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November 2009 Travel Zambia 25 Zambia undiscovered trees thrust their skeletal, sun- bleached branches at the scorched sky, and hippo, elephant and buffalo graze the lush wetlands. But this serenity belies a turbulent past. The inundation of the Zambezi floodplain destroyed hundreds of local villages on ancestral lands and stole vital habitat from countless wild animals. Threatened by the rising flood waters, 30,000 displaced Tonga people were resettled in Sinazongwe and Siavonga, while Operation Noah launched an animal rescue operation of epic proportions, saving over 7000 animals - from snakes to elephants - by capturing and releasing them onto higher ground. Joe Brooks, now 80, moved to Zambia in 1954. Two years later he was resettling the Tonga people, rescuing stranded animals in Operation Noah and witnessing the preparation of the new lake bed for fishing. " It was an epic task," explains Brooks. " We had to clear over 350 square miles of dense bush so our nets wouldn't be snared by the dead trees." Huge tree trunks, linked in pairs by lengths of battleship anchor chain attached to 2.2m- high steel balls, scythed through the virgin bush a few feet above the ground. " I remember tall trees trembling violently, lurching forward and crashing in a cloud of dust, while hundreds of birds exploded into the skies," recalls Brooks. " And bulldozers trundled behind, pushing the debris forward into neat funeral pyres over five miles long." With the ashes buried, towering grass erupted from the fertile lake bed after the first rains and birds flocked from far and wide for an incredible fishing bonanza. A less welcome invasion, however, was the Nile cabbage, salvenia and water hyacinths that soon choked the new lake. " Weeds rippled in waves like a giant mattress and my kids used to jump in and bounce around," laughs Joe. The infestation was finally eradicated by raising and lowering the lake level and then painstakingly clearing the decaying vegetation. Today the Kariba shoreline offers a new way of life for many Zambians, with kapenta fishing having transformed the valley's economy. Thanks to this tiny, protein- rich, sardine- like fish, the towns of Sinazongwe and Siavonga are thriving. " Approximately 25,000 tonnes of kapenta are caught annually," explains Bernard Below: Elephant are numerous around the lake, often swimming across to graze on the islands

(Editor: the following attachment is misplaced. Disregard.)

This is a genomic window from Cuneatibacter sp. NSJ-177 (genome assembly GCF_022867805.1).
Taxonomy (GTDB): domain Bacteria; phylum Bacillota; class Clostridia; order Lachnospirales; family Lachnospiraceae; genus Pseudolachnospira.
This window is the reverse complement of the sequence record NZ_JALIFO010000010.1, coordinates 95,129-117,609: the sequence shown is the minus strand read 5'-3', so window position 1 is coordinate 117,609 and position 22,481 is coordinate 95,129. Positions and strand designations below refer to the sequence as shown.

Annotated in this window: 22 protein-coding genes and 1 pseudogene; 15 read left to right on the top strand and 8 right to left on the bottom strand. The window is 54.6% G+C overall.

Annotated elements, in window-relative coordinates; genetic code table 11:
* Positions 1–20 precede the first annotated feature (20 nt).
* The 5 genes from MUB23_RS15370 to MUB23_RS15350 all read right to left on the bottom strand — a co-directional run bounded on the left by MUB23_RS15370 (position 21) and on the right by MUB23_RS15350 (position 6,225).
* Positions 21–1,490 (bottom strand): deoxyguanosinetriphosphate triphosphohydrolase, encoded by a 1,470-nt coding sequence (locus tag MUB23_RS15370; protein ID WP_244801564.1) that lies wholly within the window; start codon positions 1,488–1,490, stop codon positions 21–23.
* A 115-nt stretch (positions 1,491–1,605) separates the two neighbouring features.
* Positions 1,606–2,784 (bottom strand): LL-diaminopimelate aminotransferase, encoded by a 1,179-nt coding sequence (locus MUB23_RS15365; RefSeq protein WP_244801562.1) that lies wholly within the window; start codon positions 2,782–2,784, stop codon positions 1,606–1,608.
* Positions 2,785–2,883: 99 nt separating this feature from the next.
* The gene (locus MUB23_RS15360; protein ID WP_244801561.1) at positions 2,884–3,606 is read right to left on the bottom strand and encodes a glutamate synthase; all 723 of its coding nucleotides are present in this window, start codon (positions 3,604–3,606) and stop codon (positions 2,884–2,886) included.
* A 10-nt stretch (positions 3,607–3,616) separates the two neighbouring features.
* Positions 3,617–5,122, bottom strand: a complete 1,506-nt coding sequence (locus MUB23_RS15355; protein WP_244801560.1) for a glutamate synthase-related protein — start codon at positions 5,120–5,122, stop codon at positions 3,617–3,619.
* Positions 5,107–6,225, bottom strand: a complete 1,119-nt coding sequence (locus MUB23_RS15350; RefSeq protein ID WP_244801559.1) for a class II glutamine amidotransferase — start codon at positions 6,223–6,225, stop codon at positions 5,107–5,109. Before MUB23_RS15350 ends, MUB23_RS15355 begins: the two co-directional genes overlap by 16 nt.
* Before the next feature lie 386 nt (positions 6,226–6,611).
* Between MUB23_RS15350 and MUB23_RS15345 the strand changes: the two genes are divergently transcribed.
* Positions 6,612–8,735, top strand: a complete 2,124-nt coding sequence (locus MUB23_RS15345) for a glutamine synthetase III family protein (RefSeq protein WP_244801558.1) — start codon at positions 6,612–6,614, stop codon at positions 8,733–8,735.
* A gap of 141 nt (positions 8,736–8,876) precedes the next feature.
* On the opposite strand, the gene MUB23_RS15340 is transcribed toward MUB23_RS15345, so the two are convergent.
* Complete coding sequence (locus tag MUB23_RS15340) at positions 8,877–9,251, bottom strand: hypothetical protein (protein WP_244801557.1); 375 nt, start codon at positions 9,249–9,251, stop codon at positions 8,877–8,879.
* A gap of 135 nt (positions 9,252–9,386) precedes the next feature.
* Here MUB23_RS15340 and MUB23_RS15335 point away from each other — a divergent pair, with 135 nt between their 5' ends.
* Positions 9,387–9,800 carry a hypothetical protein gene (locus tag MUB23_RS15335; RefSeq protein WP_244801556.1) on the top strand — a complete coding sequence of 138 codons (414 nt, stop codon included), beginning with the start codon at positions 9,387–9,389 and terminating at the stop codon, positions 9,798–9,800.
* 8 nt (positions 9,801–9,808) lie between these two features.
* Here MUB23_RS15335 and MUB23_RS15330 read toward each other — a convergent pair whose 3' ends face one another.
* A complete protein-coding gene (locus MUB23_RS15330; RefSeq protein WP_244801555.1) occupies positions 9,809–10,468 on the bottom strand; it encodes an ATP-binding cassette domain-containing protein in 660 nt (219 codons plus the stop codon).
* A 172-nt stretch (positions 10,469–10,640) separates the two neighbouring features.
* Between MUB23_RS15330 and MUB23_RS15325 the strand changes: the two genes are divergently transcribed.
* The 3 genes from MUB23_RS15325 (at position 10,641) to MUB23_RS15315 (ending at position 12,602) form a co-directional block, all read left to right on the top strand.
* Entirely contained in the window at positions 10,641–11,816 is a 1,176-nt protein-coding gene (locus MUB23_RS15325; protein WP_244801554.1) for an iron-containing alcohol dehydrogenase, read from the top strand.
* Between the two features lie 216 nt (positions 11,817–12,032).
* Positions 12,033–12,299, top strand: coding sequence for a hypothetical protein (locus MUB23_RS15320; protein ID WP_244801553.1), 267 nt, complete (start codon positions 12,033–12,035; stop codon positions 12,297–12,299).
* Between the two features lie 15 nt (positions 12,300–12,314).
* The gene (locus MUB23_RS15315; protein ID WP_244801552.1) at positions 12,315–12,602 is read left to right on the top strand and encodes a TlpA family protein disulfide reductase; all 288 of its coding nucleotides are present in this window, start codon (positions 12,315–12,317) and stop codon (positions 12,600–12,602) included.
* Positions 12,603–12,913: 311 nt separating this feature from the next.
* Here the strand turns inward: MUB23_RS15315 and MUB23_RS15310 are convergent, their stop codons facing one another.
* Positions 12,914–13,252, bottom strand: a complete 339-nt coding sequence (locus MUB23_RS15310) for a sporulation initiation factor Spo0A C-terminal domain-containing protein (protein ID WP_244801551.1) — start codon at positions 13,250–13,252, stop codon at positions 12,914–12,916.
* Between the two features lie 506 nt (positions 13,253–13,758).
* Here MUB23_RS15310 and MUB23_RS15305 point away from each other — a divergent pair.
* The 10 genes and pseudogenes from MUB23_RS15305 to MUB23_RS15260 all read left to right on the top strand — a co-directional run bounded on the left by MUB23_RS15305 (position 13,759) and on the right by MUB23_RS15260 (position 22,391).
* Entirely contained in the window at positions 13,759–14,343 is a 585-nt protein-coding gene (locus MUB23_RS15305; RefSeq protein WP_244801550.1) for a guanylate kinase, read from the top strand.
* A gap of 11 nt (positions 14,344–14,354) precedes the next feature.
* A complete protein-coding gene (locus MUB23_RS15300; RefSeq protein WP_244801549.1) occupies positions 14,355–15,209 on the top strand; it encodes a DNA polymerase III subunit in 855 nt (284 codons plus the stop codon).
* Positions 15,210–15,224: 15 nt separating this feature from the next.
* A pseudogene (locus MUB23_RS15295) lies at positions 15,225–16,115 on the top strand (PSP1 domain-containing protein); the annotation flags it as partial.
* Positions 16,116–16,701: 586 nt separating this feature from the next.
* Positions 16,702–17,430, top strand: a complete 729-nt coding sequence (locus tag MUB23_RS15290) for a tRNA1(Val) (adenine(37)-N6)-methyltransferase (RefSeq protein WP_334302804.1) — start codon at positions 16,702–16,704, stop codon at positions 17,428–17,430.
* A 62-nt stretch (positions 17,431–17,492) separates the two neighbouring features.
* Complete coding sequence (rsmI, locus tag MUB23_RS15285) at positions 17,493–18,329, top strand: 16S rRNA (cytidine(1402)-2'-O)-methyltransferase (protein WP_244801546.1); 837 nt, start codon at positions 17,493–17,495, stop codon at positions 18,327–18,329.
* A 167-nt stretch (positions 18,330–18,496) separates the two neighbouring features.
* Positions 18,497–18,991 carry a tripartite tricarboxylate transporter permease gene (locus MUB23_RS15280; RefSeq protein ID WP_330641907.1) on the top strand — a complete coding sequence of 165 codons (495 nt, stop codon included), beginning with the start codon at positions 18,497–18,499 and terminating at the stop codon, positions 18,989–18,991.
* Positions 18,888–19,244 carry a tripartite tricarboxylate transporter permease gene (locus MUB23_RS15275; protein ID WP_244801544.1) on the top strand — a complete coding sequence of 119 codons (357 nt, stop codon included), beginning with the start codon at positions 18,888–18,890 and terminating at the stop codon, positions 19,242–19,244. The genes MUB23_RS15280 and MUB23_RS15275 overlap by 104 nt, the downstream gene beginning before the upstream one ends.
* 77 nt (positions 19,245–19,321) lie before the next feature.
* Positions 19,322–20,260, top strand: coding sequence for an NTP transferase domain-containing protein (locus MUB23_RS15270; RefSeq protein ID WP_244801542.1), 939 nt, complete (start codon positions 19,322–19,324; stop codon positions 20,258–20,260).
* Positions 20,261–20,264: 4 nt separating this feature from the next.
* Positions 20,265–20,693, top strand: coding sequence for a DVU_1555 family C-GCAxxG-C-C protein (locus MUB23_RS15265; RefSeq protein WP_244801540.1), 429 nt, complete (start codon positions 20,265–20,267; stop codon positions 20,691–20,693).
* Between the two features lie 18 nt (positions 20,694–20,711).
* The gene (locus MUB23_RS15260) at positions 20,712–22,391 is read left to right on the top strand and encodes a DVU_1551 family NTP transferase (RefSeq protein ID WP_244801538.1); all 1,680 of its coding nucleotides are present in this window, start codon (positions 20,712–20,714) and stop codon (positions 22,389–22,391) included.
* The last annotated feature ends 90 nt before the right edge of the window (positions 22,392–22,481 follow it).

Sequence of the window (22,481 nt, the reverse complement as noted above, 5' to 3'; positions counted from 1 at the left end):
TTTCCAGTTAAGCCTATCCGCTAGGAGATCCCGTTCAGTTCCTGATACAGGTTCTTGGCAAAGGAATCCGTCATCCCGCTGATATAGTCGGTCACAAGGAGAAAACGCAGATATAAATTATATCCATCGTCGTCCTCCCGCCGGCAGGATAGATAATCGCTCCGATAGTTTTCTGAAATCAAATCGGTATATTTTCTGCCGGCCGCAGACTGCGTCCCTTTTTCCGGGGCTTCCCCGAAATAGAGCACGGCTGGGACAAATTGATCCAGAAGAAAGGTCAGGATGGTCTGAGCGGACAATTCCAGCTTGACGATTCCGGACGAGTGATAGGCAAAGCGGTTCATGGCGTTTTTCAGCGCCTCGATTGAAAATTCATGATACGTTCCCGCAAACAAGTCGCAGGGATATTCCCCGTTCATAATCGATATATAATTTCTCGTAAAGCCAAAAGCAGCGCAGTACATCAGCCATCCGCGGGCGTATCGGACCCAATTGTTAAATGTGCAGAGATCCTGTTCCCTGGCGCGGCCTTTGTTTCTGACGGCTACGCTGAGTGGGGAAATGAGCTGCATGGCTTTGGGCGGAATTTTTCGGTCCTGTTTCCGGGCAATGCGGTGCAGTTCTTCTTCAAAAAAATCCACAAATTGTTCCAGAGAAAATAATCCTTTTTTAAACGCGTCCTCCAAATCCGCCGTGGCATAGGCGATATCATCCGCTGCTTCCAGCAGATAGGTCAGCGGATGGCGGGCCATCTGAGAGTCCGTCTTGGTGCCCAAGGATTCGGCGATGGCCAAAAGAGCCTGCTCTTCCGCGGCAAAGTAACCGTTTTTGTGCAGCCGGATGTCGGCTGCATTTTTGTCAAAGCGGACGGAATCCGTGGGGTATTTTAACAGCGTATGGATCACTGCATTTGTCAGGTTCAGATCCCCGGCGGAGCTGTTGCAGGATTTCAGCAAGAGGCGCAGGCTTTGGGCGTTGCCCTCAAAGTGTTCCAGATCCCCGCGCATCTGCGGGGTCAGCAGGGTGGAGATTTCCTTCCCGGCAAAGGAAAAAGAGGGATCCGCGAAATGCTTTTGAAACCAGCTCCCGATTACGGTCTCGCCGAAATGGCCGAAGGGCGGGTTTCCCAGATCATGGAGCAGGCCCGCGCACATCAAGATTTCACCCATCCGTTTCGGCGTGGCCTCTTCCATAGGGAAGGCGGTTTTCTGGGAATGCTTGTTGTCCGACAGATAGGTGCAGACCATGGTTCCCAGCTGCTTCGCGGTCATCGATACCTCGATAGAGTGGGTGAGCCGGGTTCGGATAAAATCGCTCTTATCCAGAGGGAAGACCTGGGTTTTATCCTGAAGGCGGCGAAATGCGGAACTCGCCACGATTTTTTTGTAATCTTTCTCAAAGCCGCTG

Mulenga. Now 47, Mulenga has fi shed on Lake Kariba for over 25 years and is general manager of eight fi shing rigs at Sinazongwe. " Kariba's fi shing industry has changed the lives of hundreds of Zambians no longer forced into Lusaka or the Copperbelt for work," he adds. Kariba's kapenta hail from stock that was introduced from Lake Tanganyika over 40 years ago. The fl eets use lights to attract the fi sh after dark, and on a moonless night you can watch them twinkling as the rigs chug slowly across the darkened waters, scooping out huge shoals of their wriggling, silvery catch in the dripping dip- nets. " Most of the haul is salted and sun- dried," says Mulenga. He explains how this process allows the fi sh a long shelf life, and means they can be transported anywhere in Zambia without refrigeration. Of course it's not just hard work that lures people to Kariba. The resorts, lodges and houseboats that dot the bays and islands reveal how this enticing shoreline also offers an inland riviera for local holidaymakers - something I was looking forward to experiencing for myself. Boarding a converted fi shing rig at Lake View resort, we puttered across with hosts Keith and Lee- Ann Coyne to the unspoilt island of Chikanka. Cutting quietly around Chete, Kariba's largest island, we watched elephants foraging over the grasslands, while hippos broke surface with a hydraulic hiss and crocodiles slipped grudgingly off their sun- warmed sandbanks. Chikanka's hilly backdrop was soon drifting towards us and Eddie, our skipper, beached on a sandbank so we could wade ashore. Chikanka now comprises an archipelago of three wooded islands covering 600 acres and, apart from the lodge itself, is a pristine wilderness. The fi ve chalets perched high above its green- swathed cliffs face the lake to catch any breeze and offer a magnifi cent vista of the drowned landscape below. Late in the afternoon we meandered along Chikanka's narrow channels, revealing a hidden world of criss- crossing hippo trails and grazing game. And as the day drew to a close Kariba's 26 Travel Zambia November 2009 Kariba's dam wall boasts some impressive statistics Height: 128m Span: 617m Thickness: 24m Amount of concrete: more than one million cubic metres SIZE MATTERS Top: Kariba's shores offer a haven for to sun- seekers Above: Petrifi ed tree at Chirundu Fossil Forest Left: Philip Dickson beside one of the great steel crushing balls that was used to clear the lakebed Below: The building of the dam wall took four years and claimed 86 lives